481 F.2d 62
UNITED STATES of America, Appellee,
Dennis DRUMMOND, Appellant.
No. 836, Docket 72-2386.
United States Court of Appeals,
Argued May 3, 1973.
Decided July 5, 1973.
Michael A. Young, New York City (Robert Kasanof, Legal Aid Society, New York City, on the brief), for appellant.
L. Kevin Sheridan, New York City (Howard J. Stechel, Asst. U. S. Atty., on the brief), for appellee.
Before FRIENDLY and HAYS, Circuit Judges, and JAMESON, District Judge.*
HAYS, Circuit Judge:
This is an appeal from a judgment of the United States District Court for the Eastern District of New York finding the defendant guilty of conspiracy to possess and distribute heroin in violation of 21 U.S.C. Sec. 841(a) and Sec. 846. On this appeal, Drummond contends that the District Court erred in allowing the introduction into evidence of cash seized from his person at the time of his arrest and that the District Court improperly restricted the direct examination of the appellant's wife by defense counsel. We have no difficulty in dismissing both points and find it unnecessary to comment further with respect to them. However, the third claim advanced by the appellant, that the conduct of the prosecutor denied him a fair trial, presents a substantial issue. The record clearly shows a consistent pattern of misconduct by the prosecutor in the case before us. Moreover, this court has noticed incidents of this prosecutor's misconduct in the past. Because of the repeated misbehavior of this prosecutor in this and prior cases, we feel compelled to reverse the decision of the trial court on the sole ground of prosecutorial misconduct.
In the present case the prosecutor repeatedly expressed his personal belief in the guilt of appeliant; he attempted to use his position as a representative of the United States government to bolster the testimony of government witnesses and to undercut the testimony of the defense witnesses. Again and again he misstated testimony and he persisted in asking irrelevant and argumentative questions. He made improper comments on the evidence and on the witness's testimony.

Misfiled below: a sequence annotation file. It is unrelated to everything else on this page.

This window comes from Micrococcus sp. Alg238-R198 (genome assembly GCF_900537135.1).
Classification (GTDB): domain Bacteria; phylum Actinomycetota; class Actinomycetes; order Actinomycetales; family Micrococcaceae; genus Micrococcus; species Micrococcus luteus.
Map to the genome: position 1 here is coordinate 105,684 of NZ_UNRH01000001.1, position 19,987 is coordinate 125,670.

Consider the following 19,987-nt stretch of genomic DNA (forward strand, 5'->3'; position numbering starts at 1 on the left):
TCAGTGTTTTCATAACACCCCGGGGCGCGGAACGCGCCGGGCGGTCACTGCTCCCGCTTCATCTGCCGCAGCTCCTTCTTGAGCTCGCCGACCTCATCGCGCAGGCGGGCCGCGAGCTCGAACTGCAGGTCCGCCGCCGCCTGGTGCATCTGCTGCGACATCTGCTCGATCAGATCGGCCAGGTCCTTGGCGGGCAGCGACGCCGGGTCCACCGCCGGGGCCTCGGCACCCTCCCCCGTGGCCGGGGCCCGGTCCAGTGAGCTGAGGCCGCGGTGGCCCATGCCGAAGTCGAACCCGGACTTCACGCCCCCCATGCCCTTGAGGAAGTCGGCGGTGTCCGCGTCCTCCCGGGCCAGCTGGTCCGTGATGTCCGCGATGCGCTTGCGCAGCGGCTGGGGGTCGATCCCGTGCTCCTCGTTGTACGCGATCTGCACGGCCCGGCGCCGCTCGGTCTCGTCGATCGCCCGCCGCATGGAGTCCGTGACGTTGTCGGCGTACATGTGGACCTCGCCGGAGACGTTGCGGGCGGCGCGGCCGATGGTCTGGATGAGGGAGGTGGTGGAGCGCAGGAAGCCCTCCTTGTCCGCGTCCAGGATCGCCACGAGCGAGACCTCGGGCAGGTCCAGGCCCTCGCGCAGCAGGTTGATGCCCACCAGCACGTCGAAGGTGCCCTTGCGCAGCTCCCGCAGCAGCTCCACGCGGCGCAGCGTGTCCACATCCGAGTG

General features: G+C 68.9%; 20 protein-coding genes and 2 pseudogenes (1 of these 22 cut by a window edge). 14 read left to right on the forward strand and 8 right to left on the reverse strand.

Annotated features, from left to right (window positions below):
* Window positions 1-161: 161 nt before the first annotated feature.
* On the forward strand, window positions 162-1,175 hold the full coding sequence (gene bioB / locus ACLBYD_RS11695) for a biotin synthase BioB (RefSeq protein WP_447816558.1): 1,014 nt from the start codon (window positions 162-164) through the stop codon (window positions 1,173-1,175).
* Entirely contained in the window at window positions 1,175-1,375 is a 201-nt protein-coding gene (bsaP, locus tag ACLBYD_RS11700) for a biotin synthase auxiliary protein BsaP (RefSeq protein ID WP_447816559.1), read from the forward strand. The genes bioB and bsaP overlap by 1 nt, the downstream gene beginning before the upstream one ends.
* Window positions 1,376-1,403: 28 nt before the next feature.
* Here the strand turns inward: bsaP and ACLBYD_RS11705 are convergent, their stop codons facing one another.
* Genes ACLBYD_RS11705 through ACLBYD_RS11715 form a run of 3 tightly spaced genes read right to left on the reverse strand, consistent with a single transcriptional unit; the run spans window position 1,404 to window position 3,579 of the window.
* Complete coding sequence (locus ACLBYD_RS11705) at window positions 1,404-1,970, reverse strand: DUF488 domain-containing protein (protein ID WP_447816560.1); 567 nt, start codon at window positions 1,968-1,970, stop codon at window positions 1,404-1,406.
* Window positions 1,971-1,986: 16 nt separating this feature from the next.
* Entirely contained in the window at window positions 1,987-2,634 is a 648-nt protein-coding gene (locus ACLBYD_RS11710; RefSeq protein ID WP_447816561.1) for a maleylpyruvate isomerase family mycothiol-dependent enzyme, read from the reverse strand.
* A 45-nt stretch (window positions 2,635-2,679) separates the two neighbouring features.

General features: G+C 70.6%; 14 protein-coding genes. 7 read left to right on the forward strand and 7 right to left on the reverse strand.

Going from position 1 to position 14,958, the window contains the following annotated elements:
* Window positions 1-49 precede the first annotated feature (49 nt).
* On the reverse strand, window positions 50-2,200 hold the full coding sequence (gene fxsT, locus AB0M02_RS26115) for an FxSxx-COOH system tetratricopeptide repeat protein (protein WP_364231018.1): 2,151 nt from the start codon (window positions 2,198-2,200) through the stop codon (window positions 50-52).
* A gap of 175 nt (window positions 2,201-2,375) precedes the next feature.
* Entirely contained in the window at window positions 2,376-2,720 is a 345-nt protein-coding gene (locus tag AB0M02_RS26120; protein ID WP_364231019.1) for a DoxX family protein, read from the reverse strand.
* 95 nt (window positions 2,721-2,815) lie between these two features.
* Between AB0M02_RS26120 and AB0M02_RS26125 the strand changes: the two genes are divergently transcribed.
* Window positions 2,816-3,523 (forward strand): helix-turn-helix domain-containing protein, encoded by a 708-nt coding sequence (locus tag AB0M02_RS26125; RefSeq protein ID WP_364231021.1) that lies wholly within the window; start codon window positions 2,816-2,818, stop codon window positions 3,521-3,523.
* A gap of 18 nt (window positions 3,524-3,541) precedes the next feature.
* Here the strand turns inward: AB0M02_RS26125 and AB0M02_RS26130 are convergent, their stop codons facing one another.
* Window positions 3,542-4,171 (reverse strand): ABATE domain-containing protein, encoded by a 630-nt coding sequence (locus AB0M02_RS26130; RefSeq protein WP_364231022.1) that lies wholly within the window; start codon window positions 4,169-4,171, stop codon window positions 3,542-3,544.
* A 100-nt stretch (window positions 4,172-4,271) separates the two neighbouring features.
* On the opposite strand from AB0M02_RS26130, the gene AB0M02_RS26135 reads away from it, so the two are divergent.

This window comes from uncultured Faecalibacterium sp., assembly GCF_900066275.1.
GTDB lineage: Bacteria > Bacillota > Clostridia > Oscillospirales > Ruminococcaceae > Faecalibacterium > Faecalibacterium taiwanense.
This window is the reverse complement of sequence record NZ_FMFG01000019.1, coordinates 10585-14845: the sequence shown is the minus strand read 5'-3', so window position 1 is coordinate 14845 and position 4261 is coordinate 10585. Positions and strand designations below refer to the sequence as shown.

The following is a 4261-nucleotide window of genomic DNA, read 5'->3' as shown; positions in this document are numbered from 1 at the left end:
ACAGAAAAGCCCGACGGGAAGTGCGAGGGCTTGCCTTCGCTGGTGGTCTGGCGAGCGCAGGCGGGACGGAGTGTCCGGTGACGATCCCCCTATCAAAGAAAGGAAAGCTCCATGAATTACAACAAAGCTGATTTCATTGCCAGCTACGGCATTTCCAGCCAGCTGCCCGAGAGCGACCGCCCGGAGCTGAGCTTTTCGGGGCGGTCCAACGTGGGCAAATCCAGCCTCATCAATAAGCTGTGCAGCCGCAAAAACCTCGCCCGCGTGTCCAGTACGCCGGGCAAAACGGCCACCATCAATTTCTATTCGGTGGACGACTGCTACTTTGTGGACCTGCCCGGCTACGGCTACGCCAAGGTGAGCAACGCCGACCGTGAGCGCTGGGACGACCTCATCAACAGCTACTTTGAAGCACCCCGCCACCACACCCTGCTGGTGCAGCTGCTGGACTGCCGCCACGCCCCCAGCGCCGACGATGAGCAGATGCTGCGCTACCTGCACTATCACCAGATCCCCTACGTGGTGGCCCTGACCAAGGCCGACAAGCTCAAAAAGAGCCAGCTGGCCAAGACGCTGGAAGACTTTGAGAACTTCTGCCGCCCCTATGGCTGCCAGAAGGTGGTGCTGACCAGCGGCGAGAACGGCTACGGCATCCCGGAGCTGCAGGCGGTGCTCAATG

This is the third time that the conduct of this same assistant United States attorney has required comment by this court.
In United States v. Miller, 478 F.2d 1315, 1317-1318 (2d Cir. 1973), the court characterized the prosecutor's appeal to the jury as "ill-conceived" and various remarks in summation as "close to the line."
In United States v. Fernandez, 480 F. 2d 726, 741, 742 n.23 (2d Cir. 1973), Judge Friendly said in relation to the conduct of the same prosecutor:
In light of our holding in Part III, we are not obliged to pass on the defense's claims of prosecutorial misconduct. However, the summation by the Assistant who tried the case surely went to the verge and perhaps beyond it. As this court warned only last year, the use of "first-name epithets at a defendant that might be commonplace in a second-rate movie or television script" is "beneath the dignity of the United States Attorney's office and of the United States as a sovereign," United States v. Benter, 457 F. 2d 1174, 1177 (2 Cir. 1972), notwithstanding the sincerity of the prosecutor's belief that the defendant is guilty or that perjury has been committed.1
In the instant case the first trial ended in a mistrial because the jury was unable to reach a verdict. During the first trial the lower court repeatedly warned the prosecutor about his conduct. In fact, on three occasions the judge threatened to declare a mistrial because of the prosecutor's behavior. On one such occasion the court said:
"I might say, Mr. Stechel, there were a number of instances during the trial when I didn't like a lot of what you did, . . . and I can tell you it's reached the point, and you can read Greenberg [v. United States, 280 F.2d 472 (1st Cir. 1960)] where you have a cumulative effect, the manner in which you smile or lear [sic] at the jury when the correct answer is given or the wrong answer is given. . . . I made up my mind that if you go beyond the bounds of propriety in summation or in cross-examination I might very well invite a motion for a mistrial."
At the close of the first trial, the judge commented:
"you [the Assistant United States Attorney] just reach too far and one day the Court of Appeals, like it has on occasion said about [Assistant United States Attorneys], it's improper, don't ever do it again . . . you could possibly be overturned . . . you offered questionable evidence, you asked questionable questions, and I think if there is a conviction, the conviction is going to be questionable."